March 12, 2014
By Thomas A. Horne
The TBM series of turboprop singles has proven a winner in the marketplace, with more than 684 sales since deliveries began in late 1990. Part of the reason for this success has been a pattern of constant design evolution. First came the “small door” TBM 700s with 700-shaft- horsepower Pratt & Whitney engines, then the “big door” TBM 700C2 variants with higher max takeoff weights, then the 850-shaft-horsepower TBM 850, followed by the Garmin G1000-equipped TBM 850s. But the newest in the TBM series represents more of a revolutionary overhaul of the TBM idea. It’s the brand-new TBM 900.
No, the new airplane doesn’t have a 900-shaft-horsepower PT6A engine— but it might as well, thanks to changes in several key design areas. “We’ve calculated that the TBM 850 would need to have a 934-shaft-horsepower engine in order to realize the performance we’re seeing in the TBM 900,” said Nicolas Chabbert, senior vice president of Daher-Socata’s Airplane Business Unit.
Simply put, the TBM 900 is the fastest, most economical TBM to date, with maximum cruise speeds of 330 to 335 knots (compared to the TBM 850’s advertised 320 knots), the shortest takeoff distances in the fleet (2,380 feet under ISA conditions, a 16-percent reduction over the TBM 850), the fastest times to climb (17 minutes to FL310, a 14-percent improvement over the TBM 850), and the longest ranges (1,582 nm with NBAA IFR reserves; 1,730 nm with 45-minute standard IFR reserves—eight- and nine-percent improvements over the TBM 850, respectively). As for summertime hot-and-high takeoffs at Aspen-like elevations, the 900 consumes 3,940 feet to 50 feet in ISA +30 temperatures—a 21-percent improvement over the 850. And all of this while using the same 850-shaft-horsepower PT6A-66D engine as its predecessor. “We were hoping to gain 12 knots when we began work on the TBM 900 project,” Chabbert said of the 900’s cruise speeds. “But instead we got almost a 20-knot boost.”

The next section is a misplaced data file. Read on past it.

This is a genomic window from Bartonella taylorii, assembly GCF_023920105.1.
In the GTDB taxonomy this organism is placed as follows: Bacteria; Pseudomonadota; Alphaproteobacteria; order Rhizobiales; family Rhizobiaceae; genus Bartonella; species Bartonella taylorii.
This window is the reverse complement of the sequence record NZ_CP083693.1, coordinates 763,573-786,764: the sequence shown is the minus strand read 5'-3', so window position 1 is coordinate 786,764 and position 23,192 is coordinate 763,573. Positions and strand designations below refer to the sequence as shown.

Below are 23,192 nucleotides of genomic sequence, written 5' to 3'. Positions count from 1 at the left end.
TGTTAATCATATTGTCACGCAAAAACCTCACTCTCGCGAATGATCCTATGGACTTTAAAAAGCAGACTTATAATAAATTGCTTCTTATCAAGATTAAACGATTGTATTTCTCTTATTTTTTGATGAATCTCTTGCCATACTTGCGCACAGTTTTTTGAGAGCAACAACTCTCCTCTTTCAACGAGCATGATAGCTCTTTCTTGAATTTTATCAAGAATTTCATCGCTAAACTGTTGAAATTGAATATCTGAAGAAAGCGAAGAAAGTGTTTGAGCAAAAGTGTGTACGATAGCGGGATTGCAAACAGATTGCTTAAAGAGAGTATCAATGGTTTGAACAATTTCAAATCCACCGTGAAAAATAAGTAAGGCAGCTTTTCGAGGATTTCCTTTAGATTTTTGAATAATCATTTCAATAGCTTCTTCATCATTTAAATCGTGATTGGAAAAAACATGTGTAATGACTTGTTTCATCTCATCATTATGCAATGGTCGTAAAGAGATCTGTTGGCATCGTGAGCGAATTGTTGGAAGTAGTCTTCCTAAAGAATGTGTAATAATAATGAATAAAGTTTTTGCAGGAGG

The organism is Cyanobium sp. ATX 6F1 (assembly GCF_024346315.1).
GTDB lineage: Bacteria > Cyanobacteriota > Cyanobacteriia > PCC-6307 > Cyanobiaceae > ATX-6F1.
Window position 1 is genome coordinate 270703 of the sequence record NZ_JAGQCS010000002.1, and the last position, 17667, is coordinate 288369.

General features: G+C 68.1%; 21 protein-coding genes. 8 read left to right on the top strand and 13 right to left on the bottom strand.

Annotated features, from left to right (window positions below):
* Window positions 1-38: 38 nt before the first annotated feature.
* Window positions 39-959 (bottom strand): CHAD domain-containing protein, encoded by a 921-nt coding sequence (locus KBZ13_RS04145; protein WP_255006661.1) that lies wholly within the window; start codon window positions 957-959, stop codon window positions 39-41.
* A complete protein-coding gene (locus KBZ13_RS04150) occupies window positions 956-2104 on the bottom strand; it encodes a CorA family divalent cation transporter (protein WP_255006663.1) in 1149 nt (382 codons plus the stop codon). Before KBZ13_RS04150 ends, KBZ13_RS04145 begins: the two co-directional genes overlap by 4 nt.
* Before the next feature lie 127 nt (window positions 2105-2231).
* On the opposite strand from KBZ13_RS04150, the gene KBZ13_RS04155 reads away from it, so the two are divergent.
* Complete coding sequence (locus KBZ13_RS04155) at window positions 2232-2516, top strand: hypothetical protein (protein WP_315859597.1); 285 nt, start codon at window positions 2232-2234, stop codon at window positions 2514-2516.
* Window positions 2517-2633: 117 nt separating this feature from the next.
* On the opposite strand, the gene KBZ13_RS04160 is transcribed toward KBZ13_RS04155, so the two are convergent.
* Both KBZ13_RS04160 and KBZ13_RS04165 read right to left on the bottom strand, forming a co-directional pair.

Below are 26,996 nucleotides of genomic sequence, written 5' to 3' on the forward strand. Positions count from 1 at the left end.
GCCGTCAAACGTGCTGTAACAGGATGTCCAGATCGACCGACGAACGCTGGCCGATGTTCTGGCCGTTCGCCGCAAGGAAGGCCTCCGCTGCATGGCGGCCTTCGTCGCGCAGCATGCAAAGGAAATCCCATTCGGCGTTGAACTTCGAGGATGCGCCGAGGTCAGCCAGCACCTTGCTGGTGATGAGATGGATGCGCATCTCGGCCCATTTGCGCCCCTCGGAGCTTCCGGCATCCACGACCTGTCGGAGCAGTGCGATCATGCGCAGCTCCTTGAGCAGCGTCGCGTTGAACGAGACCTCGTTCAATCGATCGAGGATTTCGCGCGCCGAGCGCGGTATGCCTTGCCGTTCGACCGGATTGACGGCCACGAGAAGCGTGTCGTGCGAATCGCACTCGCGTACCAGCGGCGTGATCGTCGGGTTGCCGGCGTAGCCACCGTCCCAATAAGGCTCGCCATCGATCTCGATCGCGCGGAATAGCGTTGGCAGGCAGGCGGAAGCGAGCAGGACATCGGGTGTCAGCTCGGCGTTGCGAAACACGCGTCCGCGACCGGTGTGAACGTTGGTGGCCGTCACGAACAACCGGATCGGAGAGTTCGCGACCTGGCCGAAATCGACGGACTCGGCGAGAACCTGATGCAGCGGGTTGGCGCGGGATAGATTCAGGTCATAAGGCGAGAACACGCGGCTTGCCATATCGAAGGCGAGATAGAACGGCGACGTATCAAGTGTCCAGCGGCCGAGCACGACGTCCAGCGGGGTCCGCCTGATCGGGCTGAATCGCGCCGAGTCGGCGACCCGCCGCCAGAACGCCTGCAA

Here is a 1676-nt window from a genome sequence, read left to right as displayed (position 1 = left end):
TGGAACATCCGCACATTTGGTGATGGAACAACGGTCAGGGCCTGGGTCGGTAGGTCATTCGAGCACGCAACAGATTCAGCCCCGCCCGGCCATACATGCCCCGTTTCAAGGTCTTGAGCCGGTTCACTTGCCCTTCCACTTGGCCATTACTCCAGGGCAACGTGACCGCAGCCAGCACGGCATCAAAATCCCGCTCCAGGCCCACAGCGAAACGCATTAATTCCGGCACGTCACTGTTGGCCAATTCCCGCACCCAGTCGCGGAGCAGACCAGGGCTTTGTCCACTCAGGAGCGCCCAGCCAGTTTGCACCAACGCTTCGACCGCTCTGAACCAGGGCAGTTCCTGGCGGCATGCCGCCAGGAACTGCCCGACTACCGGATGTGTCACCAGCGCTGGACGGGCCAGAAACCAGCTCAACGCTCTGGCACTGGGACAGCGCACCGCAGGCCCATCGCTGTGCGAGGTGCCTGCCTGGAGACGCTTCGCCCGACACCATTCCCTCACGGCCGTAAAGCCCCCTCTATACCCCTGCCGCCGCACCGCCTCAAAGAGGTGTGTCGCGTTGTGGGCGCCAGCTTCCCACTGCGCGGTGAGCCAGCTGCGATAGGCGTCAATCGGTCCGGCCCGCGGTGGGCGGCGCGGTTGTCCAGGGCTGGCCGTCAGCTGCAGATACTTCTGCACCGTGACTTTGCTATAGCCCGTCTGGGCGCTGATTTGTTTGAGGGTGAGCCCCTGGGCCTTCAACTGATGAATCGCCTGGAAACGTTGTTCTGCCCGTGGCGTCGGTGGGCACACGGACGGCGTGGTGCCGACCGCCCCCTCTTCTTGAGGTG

When the original TBM 700 was designed in the late 1980s, engineers used “classical design” techniques, according to Raphel Maitre, deputy vice president of the Socata Airplane Division. These were general aviation’s pre-computer assisted design (CAD) days, when light airplane manufacturers simply built what they thought were sleek and efficient airplanes—even though they often weren’t. Engineers didn’t know where they got things right, and where they blew it, so to speak. It takes a thorough examination under the unforgiving eye of computational fluid dynamics (CFD) to understand airflows, critically examine initial assumptions, and come up with solutions. Four years ago, that’s what Daher-Socata did with the TBM 850. It generated a numerical model of the airplane and let a CFD program called Fluent do the work. The result? “Let’s face it, the TBM was not an optimized design,” Chabbert said.
One big trouble area took in the propeller, cowling, engine air intake, and induction air plenum. The propeller disc was too far away from the air intake, which itself was too narrow and circular. This made for a lot of drag at the cowl and air intake leading edges, and created turbulent airflow within the induction plenum. The drag penalty? Six knots. On top of that, the exhaust stacks were angled too sharply, and this created turbulent flow within the exhaust stream, causing another one to two knots’ worth of drag. In plain language, the 850’s engine wasn’t breathing as well as it could.